When a black mother asked Democratic presidential nominee Hillary Clinton on Tuesday what she would do to address the disproportionate amount of police violence against black people, Clinton urged everyone to sympathize with the plight of black families who fear for their children’s safety.
At a town hall outside Philadelphia, the woman, who gave her name as Ernie, told Clinton that she has three sons between the ages of 18 and 26.
“The gun violence is real for me as a mother,” the woman told Clinton, “because they can walk out to the store ― doing their own thing, minding their business, doing quality-of-life things ― and get pulled over by the police.”
In response, Clinton stressed “empathy and understanding and putting ourselves in somebody’s shoes” when thinking about the issue of policing.
“What she is talking about is what black parents live with every day,” Clinton said. “I was in Charlotte on Sunday, and was speaking at a church, and I said: ‘Look, I have these two absolutely wonderful grandchildren. I will never have to sit them down and tell them to be afraid, to be careful.’”
Clinton, who has spoken often this year about the role racism plays in the criminal justice system, reiterated her proposals to require police training on how to minimize conflict and establish better relationships between officers and the communities they serve.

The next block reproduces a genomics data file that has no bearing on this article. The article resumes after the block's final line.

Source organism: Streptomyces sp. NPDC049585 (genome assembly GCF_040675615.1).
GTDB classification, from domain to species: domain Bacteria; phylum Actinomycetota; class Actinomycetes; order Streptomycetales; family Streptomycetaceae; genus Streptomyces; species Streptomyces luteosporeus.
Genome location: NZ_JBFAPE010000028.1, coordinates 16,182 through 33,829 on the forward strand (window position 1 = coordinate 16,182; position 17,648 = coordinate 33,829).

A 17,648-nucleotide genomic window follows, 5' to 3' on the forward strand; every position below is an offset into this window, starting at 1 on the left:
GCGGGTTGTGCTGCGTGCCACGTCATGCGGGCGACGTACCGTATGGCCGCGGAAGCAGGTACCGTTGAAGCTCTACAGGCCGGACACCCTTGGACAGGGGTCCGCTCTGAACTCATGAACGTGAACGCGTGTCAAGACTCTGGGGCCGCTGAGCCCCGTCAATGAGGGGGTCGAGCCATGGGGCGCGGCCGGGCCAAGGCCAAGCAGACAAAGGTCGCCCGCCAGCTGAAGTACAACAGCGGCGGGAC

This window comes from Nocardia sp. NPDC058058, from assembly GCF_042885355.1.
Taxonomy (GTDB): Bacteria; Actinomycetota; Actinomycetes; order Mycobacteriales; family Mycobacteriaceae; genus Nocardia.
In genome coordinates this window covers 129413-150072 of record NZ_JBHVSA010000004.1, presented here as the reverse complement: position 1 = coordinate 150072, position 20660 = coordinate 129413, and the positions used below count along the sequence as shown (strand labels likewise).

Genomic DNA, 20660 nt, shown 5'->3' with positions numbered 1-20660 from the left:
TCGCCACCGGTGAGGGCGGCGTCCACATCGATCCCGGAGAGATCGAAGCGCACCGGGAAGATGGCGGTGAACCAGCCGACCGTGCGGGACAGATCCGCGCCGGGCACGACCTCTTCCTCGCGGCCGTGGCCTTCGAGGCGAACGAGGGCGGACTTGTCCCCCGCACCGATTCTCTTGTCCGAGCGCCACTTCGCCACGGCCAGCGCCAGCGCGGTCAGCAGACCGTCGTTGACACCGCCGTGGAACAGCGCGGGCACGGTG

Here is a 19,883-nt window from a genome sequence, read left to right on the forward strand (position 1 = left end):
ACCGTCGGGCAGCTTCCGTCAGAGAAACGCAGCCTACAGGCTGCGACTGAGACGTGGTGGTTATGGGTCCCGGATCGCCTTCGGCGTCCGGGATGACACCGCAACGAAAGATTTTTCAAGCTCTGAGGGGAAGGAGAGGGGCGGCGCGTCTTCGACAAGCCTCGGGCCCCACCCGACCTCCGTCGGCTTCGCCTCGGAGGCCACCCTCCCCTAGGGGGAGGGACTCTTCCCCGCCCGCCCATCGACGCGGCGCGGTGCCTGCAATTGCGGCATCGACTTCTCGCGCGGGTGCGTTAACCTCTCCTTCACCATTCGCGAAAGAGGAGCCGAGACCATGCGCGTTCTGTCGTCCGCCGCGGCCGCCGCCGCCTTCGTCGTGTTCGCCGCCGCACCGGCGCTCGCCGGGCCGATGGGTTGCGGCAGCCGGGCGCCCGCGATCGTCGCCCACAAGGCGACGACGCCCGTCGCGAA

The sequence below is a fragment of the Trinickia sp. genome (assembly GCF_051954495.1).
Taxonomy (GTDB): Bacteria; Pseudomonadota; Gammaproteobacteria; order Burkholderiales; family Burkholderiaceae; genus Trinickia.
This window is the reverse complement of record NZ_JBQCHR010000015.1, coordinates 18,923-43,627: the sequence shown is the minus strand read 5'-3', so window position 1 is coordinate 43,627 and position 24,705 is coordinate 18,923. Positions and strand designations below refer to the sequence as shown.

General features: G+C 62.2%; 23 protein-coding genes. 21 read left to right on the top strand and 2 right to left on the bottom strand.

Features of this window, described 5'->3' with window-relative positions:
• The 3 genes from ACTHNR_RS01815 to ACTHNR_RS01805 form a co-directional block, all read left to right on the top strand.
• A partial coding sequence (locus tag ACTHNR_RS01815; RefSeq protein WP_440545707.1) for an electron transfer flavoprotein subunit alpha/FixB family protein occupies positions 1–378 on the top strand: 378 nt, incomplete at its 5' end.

“We need everybody to work on de-escalating situations, understanding what we all face, because remember ― people are scared on both sides of those transactions,” she said. “And it’s important that we work with our communities and work with our police and do everything we can to try to create a bigger zone of safety.”
Clinton’s approach to combating police violence is notably different from that of her opponent, Donald Trump, who ― in keeping with his overall electoral strategy of portraying America as a dystopian hellscape ― bills himself as “the law and order candidate.”
Trump has proposed expanding the practice of stop and frisk, which is widely seen as discriminatory against black and Latino people. A federal judge ruled the use of stop and frisk by the New York City Police Department unconstitutional, calling it a “policy of indirect racial profiling” because police officers were disproportionately pulling over black and Latino people during traffic stops.
“I just think what we ought to do is we ought to stop seizing on these moments of tragedy,” he said, before accusing Clinton and others of painting with “a broad brush to accuse law enforcement of implicit bias or institutional racism, and that really has got to stop.”